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Tizfahm 1

Power of Music on Neurological Disorders
Farnaz Tizfahm

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The effect of music on the brain is different from the mind, because music has a
measurable effect the brain’s neural structure. In fact, even as an infant the human brain is able to
experience music. Indeed, infants’ developing brains may experience musi c and language as a
single proto -musical/linguistic hybrid before they learn to exactly differentiate each form of audio.
Music has strong connections to multiple brain systems, including systems involved in language,
motor control and social cognition. Ac cording to multiple research based on neurological
disorders, music training can increase communication and movement in patients. In this research,
we are able to see four different ways in which music -based therapy can help people with
neurological disord ers.
Aphasia is a language disorder caused by damage to the brain. In this research, they focus
on aphasia to strokes that lead to destructive human communication. Long strokes in the left frontal
temporal regions of the brain can lead to persistent non -fluent aphasia in which individual’s
difficulty communicating orally and writing a word. Standard speech therapy is helpful for many
people and the interest of individuals is growing up to recovery. However, there is an older music –
based therapy that is als o attracting attention. This is Melodic Intonation Therapy or (MIT), was
invented in the early 1970s at Boston VA Hospital by Albert, Sparks and Helm. Albert and
colleagues hypothesized that this was due to intact right hemisphere circuits for the song to speech
recovery. Melodic Intonation Therapy trains of short phrases, such as I love you, using song -like
pitch and rhythm patterns. Each syllable is intoned with a fixed or low pitch. The therapist models
a phrase and patient sings it back while also tappi ng the phrase’s rhythm with one tap per syllable.
The goal of the therapy is to increase their verbal fluency. Gottfried Schalug and colleagues are
comparing MIT to control therapy called speech repetition therapy, which is a simple repetition of
a word wi thout sung or tapping. They experimented a patient that was given 40 sessions of MIT
and the other 40 sessions of speech repetition. Both patients improved with therapy, but the MIT

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patient showed larger improvements in the number of coherent phrases produ ced per minute and
in the number of syllables per phrase. After therapy, the MIT patient activated more right
hemisphere regions while speaking than did the other patient, who had speech repetition therapy.
A music -based therapy seemed to be changing the s tructure of the brain. In a more recent paper,
Huang, Schlaug and colleagues used Diffusion Tensor Imaging or (DTI), to examine structural
changes in the brains of 11 non -fluent aphasia patients who did MIT. These patients were on
average two years post st roke when they started therapy. This time they were compared to a control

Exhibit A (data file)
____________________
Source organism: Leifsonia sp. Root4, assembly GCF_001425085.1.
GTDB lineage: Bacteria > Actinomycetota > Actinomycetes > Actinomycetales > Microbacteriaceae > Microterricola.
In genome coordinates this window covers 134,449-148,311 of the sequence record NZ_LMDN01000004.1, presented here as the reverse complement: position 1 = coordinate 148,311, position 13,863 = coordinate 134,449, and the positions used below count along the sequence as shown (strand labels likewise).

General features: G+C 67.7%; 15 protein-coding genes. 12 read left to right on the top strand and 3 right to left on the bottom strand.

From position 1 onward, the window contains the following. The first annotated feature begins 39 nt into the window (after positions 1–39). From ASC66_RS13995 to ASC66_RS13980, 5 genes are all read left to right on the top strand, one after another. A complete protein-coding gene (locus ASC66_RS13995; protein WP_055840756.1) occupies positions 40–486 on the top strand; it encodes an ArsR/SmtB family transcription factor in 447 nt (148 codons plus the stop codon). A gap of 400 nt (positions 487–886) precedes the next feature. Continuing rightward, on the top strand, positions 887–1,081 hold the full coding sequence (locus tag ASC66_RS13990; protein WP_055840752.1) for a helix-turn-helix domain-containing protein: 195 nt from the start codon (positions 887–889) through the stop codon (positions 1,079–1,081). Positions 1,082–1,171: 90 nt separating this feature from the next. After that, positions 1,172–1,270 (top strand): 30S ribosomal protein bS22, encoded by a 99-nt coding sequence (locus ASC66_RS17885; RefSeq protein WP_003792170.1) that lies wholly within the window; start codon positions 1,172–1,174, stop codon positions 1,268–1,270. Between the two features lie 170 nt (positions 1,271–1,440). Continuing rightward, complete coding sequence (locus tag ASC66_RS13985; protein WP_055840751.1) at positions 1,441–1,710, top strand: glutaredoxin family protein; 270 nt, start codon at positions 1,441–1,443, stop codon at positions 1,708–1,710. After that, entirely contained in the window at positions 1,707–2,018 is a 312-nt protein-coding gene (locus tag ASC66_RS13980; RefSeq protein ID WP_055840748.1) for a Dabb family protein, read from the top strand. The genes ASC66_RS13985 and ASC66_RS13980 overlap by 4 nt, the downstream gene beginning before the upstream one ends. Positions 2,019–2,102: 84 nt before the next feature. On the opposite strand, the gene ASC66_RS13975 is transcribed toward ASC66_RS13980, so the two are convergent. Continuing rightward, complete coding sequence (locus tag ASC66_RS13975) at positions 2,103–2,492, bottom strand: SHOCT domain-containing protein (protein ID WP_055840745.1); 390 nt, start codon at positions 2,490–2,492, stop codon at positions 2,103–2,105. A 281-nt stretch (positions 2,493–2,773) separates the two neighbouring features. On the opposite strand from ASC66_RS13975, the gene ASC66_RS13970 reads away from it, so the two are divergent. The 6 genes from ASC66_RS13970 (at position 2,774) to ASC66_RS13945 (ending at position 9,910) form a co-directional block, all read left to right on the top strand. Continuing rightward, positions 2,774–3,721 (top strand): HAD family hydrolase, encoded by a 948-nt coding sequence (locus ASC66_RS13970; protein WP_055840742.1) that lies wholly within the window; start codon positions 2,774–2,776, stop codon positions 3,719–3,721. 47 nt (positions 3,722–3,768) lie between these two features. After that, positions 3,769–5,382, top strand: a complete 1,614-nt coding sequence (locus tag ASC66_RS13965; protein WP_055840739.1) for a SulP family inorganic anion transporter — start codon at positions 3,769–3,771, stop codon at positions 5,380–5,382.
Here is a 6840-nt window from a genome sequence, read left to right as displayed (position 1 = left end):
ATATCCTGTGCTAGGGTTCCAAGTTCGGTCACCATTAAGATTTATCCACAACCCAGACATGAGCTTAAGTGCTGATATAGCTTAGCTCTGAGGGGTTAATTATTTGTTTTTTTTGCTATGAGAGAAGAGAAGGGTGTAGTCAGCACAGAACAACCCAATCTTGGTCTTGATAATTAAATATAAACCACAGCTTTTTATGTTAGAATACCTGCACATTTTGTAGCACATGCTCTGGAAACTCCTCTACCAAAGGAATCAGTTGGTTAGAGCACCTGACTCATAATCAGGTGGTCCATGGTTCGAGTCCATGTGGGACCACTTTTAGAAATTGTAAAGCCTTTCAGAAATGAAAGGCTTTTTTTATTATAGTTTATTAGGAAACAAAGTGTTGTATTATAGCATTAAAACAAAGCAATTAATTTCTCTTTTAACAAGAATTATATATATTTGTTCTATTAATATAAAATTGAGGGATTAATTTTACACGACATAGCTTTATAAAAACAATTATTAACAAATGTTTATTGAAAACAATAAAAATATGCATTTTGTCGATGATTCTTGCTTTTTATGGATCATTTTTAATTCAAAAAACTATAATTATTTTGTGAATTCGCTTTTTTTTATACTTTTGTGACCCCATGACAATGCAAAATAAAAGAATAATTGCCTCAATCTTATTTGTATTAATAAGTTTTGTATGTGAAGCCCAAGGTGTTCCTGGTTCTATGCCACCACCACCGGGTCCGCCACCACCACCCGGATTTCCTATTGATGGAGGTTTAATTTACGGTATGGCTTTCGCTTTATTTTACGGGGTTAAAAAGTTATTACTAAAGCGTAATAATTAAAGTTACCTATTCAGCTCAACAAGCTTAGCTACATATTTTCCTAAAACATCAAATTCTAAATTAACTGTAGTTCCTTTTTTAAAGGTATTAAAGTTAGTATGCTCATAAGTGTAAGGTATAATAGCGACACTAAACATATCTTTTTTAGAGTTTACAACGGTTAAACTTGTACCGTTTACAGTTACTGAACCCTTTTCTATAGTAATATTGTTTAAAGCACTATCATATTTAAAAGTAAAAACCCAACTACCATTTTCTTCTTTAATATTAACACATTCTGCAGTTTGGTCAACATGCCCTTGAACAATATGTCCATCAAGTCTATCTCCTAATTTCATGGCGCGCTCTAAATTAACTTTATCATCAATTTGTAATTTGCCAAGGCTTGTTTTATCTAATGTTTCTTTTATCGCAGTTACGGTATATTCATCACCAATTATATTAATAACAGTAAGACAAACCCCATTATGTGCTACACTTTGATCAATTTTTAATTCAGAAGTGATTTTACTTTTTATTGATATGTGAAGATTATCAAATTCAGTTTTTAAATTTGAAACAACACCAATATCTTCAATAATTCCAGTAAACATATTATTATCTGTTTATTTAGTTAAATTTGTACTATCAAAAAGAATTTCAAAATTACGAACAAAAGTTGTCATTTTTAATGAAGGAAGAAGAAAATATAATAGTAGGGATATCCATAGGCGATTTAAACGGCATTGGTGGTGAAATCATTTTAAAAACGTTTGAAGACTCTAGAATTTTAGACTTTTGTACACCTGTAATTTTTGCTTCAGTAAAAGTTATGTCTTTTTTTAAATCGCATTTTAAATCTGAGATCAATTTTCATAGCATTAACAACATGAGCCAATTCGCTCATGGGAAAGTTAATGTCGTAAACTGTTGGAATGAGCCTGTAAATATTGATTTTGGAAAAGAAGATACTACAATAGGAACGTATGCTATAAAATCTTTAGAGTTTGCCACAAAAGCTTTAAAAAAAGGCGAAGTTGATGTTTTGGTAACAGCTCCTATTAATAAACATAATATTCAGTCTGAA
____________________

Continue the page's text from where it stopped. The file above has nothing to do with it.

group of non -fluent aphasia, who did not get MIT. This study focused on white matter structure
just below the cortex. Local white matter structure might be related to how many axons are coming
into a particular region or going out of the region. After 15 weeks of therapy, the patients showed
significant gains in communication in terms of how much speech they could produce in a given
amount of time. They also showed increases in local white matter structure in several regions of
the brain, including the right inferior frontal gyrus and the right superior temporal gyrus. This
suggests that the brain changes in this are related to the verbal improvements in the patients. It is
important t o note that the control group did not show significant improvements in fluency.
Parkinson’s disease with prominent motor symptoms results from the death of dopamine –
producing neurons in part of the deep brain structure called the substantia nigral, which is in the
midbrain. Prominent motor symptoms include shaking, rigidity, slowness of movement and
difficulty with walking and gait. Parkinson’s patients often have a kind of shuffling stride. The
problem is not muscle weakness, but a problem in complex moto r control. Michael Thaut did
research based on this phenomenon that showed music with a beat can help patients with the motor
disorder and coordinate walking movements. Thaut is one of the founders of music therapy called
neurologic music therapy, a resear ch -based treatment system for patients with neurological
disorders. Thaut and his colleagues have designed a music -based gait therapy called rhythmic

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auditory stimulation. In rhythmic auditory stimulation therapy, patients practice walking to music
with a steady beat, such as folk and jazz music. The beat tempo is initially matched to the patient’s
own natural gait, then gradually increased in small increments over the course of training. In 1996
and 1997 Thaut and colleagues published a research comparing rhythmic auditory stimulation to
convential physical therapy in Parkinson’s patients. These studies focused on patients with
moderate gait dificits. Like the stroke studies, these studied showed that rhythm -based therapy led
to greater improvements in gait . The patients did not just walk to the music, they often
synchronized their movements to the beat of the music. fMRI research has shown that the
perception of beat -based rhythms leads to coactivation of auditory regions and motor planning
regions of the b rain even in the movements. In the meantime, it is interesting to see how public